|Photo of the Spagnoli home|
(Museo Archeologico di Amelia)
by Catherine Schofield Sezgin, ARCA Blog Editor-in-Chief
This is part of a series highlighting information posted at the archaeology museum in Amelia, the Umbrian town which hosts ARCA's International Art Crime and Cultural Heritage Program each summer.
The Museo Archeologico di Amelia began with the collection of artifacts by Giovanni Spagnoli, a public notary. He had purchased some items from the collection of from the Morelli family who had kept artifacts discovered in the late 19th century in the Viterbo area at their garden at Villa della Fontanelle in the hamlet of L'Annunziata di Amelia. The artifacts dated back to the late Roman Republic in terracotta works to 11th century reliefs.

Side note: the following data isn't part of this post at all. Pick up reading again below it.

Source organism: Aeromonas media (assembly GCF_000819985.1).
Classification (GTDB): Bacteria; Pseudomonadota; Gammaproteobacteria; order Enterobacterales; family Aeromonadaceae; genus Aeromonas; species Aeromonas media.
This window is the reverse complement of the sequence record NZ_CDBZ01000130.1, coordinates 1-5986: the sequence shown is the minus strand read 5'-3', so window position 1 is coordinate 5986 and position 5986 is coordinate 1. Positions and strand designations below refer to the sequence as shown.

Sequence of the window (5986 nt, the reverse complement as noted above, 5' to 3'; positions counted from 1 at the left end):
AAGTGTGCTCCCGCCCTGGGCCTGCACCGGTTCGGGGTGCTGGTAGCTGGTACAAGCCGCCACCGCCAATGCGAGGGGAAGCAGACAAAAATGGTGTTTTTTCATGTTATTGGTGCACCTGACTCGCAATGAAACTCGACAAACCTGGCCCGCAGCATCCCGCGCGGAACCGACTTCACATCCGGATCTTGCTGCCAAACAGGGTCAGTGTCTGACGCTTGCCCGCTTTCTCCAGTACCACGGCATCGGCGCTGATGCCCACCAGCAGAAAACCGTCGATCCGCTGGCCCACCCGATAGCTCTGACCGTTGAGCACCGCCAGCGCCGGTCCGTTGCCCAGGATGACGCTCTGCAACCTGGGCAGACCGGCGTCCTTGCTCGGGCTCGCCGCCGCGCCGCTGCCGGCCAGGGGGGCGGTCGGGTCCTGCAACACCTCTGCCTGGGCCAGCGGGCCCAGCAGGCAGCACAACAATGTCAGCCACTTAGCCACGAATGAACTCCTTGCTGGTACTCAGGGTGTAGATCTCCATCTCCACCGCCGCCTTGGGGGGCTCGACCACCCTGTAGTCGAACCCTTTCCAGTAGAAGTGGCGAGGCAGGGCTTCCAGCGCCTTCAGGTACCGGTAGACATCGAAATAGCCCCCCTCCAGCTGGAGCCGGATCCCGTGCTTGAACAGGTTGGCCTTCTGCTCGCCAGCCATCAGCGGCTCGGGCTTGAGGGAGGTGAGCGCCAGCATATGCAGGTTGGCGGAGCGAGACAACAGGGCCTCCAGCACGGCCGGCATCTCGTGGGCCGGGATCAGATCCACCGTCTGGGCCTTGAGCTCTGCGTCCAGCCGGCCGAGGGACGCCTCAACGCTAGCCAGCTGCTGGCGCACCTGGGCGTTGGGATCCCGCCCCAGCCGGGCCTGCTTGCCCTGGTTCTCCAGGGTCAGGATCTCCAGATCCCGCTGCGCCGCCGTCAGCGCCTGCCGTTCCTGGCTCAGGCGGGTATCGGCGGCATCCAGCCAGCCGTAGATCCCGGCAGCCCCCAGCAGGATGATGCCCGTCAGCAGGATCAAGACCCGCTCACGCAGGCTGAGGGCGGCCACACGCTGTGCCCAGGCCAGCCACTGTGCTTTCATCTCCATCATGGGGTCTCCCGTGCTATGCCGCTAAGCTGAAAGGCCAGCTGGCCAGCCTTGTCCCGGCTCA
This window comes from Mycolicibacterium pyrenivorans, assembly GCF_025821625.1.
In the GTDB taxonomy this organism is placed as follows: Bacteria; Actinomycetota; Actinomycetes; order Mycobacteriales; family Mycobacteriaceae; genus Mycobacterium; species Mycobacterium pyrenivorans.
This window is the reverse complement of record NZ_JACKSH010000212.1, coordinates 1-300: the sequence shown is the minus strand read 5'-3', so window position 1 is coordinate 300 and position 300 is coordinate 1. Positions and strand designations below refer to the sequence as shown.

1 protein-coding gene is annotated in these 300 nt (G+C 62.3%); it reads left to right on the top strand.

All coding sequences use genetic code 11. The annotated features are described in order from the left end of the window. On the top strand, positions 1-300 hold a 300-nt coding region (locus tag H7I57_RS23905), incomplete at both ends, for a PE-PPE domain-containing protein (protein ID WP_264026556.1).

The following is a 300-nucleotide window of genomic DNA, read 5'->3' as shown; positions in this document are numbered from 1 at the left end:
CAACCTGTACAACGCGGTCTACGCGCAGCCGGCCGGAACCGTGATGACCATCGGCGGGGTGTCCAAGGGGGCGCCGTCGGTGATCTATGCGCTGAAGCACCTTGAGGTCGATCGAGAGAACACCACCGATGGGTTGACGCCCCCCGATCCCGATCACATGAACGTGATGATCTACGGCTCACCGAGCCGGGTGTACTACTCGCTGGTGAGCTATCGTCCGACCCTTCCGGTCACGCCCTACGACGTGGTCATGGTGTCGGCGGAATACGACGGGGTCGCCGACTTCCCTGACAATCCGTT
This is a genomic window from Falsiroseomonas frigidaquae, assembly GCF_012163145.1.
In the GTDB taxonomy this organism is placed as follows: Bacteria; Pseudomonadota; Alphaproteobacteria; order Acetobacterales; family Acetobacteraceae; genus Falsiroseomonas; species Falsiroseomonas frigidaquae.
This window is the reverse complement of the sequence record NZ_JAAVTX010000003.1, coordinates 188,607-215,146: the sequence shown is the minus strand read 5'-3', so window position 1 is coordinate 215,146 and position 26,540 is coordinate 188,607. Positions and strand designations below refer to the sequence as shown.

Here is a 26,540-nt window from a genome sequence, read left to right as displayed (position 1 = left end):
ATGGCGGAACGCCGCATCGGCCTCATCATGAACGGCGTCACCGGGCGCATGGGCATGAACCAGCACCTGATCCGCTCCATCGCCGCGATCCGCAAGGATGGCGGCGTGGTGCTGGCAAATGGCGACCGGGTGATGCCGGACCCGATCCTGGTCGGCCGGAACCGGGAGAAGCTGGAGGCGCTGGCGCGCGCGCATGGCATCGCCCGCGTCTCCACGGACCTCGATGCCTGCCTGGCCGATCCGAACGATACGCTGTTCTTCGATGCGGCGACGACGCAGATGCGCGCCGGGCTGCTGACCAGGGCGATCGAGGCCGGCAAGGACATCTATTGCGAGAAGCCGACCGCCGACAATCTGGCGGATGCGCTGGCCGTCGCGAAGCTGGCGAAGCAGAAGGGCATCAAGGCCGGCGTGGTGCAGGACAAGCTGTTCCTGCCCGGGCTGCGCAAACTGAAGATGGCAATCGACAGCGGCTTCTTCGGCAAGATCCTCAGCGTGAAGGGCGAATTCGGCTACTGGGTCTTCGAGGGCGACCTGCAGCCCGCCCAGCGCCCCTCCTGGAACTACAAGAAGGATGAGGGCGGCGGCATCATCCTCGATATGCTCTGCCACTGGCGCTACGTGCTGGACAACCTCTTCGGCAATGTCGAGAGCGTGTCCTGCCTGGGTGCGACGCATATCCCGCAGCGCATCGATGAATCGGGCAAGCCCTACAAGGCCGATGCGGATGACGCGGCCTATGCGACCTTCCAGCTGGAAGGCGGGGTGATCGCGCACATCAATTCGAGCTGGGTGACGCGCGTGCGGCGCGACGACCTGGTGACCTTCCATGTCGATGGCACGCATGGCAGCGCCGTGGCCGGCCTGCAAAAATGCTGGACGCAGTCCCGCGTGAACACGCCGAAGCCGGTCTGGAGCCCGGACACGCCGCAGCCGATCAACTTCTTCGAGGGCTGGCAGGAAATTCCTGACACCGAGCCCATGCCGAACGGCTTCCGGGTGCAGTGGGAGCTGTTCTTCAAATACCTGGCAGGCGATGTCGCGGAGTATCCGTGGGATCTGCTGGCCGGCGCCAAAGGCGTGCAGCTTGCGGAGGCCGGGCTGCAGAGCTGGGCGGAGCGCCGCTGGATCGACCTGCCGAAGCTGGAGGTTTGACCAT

Spagnoli brought the artifacts to his home in Amelia, according to the museum, "notifying the government in accordance with regulations."
Spagnoli wasn't the only one to collect artifacts. Some of the finest homes in Amelia reused objects from antiquity to decorate their homes. "In some cases, private recycling -- as elegant furnishings intended to bring greater prestige to the home or to decorate residential gardens -- distorted the meaning and original use of the item," the museum writes. For example, a piece from T. Roscius Autuma was originally intended to collect offers -- it was later reworked to serve as the basin of a fountain.
"As long as they still maintain a function, the surviving ancient structures are usually less restored and recycled for daily use though for applications that are clearly less prestigious than the original ones," writes the museum.
The museum exhibits are extensively curated with informational signs in English.